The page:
The whole construction of binoculars is now coming together, but there’s a catch. It just so happens that when light from a very faraway object passes through the convex objective lens, it produces an upside-down image, resulting from the crossing over of light. The eyepiece also cannot resolve this problem, so the final upside-down image won’t be of any use. This is where prisms come to the rescue!
A prism is a three-dimensional piece of glass that can rotate and reflect an image. Thus, prisms are deployed in binoculars to rotate the inverted image by 180⁰ and obtain an upright image in the eyepiece. Each prism can rotate light by an angle of 90⁰.
A set of two prisms in each tube is used to obtain the desired image in a pair of binoculars. There are two types of arrangements for the prisms, namely Porro prisms and Roof prisms.
In Porro prisms, the two prisms are arranged side by side at 90⁰. This results in a bulkier structure to the binoculars.
In Roof prisms, the two prisms are arranged in a straight line along the direction of light propagation, which results in more compact binoculars.
How do Binoculars Work?
Putting all the above inferences together, we conclude that when rays of light passing through the objective lens form an inverted image of the distant object, the arrangement of the prisms rotates it by 180⁰ and the eyepiece, in turn, produces a magnified image of the initial image, enabling the observer to easily view that object with clarity. This happens for both the left and right tubes of the binoculars.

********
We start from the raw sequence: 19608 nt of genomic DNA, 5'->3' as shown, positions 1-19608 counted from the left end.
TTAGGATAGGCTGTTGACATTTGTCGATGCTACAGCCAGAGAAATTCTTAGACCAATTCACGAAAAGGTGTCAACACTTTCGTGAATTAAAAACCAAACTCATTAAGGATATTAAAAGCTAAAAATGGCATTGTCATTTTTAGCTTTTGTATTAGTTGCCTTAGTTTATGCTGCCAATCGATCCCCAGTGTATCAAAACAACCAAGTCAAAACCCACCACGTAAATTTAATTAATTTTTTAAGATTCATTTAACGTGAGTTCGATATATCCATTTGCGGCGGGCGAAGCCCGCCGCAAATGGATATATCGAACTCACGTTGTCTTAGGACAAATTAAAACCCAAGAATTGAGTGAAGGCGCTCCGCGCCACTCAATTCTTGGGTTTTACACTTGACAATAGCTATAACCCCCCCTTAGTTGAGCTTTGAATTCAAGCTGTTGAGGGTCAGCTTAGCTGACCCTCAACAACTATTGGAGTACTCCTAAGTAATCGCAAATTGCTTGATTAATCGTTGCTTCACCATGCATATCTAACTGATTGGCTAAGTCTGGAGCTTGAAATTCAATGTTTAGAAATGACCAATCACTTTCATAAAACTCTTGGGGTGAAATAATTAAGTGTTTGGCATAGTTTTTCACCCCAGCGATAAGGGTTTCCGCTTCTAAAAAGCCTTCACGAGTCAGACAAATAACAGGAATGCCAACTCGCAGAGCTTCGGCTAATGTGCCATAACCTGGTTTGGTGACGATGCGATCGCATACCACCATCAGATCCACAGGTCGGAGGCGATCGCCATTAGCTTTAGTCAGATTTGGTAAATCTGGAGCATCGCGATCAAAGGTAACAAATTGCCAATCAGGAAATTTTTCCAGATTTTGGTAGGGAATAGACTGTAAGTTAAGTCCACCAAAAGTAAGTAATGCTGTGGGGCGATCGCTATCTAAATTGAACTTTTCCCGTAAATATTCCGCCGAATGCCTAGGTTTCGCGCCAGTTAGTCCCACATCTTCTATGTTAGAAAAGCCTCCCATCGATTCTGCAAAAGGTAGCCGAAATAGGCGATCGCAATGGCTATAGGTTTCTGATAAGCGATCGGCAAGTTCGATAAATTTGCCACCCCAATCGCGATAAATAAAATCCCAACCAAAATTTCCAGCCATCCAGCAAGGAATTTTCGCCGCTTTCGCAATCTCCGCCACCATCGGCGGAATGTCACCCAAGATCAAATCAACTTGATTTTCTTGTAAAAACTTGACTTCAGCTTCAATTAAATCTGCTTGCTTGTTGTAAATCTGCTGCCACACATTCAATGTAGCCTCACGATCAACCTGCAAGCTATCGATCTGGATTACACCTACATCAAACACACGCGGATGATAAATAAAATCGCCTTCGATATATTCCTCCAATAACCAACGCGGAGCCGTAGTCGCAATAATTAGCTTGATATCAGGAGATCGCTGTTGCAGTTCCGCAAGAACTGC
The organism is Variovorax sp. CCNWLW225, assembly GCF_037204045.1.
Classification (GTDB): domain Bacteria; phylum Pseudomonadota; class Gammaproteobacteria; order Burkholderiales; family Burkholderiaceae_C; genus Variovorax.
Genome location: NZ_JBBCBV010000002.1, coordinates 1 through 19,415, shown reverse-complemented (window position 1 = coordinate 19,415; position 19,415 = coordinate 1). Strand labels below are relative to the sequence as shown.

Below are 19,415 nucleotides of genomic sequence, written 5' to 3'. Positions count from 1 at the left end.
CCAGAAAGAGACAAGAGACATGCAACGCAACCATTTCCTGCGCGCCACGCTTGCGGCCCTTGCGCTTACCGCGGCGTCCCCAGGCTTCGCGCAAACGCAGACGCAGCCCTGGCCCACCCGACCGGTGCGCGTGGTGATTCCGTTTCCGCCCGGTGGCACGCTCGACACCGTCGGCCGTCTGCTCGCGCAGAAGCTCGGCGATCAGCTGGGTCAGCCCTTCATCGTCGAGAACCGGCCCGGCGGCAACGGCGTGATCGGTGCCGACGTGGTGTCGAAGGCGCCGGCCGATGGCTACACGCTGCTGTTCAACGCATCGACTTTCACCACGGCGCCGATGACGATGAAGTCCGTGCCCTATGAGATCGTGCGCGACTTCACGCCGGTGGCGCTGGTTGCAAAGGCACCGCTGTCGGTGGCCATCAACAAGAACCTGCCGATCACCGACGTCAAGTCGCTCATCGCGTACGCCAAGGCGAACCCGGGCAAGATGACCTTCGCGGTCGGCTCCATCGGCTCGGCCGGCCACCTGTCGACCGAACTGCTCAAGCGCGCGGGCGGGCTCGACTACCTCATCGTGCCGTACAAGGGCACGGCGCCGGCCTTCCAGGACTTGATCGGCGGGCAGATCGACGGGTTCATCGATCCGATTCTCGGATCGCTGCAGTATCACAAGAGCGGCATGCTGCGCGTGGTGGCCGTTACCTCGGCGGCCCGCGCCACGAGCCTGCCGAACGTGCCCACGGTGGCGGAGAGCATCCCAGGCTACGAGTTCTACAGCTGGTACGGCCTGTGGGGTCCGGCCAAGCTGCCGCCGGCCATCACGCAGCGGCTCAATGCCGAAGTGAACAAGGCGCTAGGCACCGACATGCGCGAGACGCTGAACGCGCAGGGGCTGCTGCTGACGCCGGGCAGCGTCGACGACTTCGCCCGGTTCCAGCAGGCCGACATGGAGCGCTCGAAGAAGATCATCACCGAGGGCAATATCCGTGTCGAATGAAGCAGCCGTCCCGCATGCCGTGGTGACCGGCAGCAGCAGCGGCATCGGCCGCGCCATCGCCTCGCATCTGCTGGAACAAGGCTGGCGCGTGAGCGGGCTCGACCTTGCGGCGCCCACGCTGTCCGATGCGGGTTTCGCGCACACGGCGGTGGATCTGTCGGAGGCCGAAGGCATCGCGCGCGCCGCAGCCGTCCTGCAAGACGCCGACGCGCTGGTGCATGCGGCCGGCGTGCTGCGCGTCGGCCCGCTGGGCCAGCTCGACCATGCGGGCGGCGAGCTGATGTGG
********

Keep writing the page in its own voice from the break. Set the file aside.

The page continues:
Different Types of Binoculars
With advancements in science and technology, devices are becoming better each day. Binoculars have broadened their horizon of versatile use and are now classified into some specialty categories listed below:
These are portable and can be stuffed into your backpack quite easily. They may be not as powerful as the full-sized ones, but still serve the purpose of magnification quite well.
These types of binoculars specialize in changing the magnification of the lenses according to your requirements and are able to zoom in on objects.
As the name suggests, these binoculars have a wider field of view than normal binoculars, enabling you to cover a better range to spot objects in open spaces. These are ideal for wildlife and game spotting.
These are used as an alternative to telescopes by astronomers. They are ideal for long-distance viewing, due to their high level of magnification.
These are probably the coolest type of binoculars, as they can enable you to see distant objects in the dark. Used especially by the military or special forces, these binoculars make use of photo-sensitive lenses and photo-cathodes. Thermal imaging may also be available in these binoculars.
A Final Word
Whether a secret agent, a celebrated soldier, or a wildlife enthusiast, when on a mission or adventure, binoculars are as essential tool. The ability to see what you want beyond the physical limitations of the human eye is quite fascinating.
Let’s just hope that someday, we can have a device that fits into our eye lens and automatically turns it into a binocular. That ability may not be far away, as technology is evolving fast!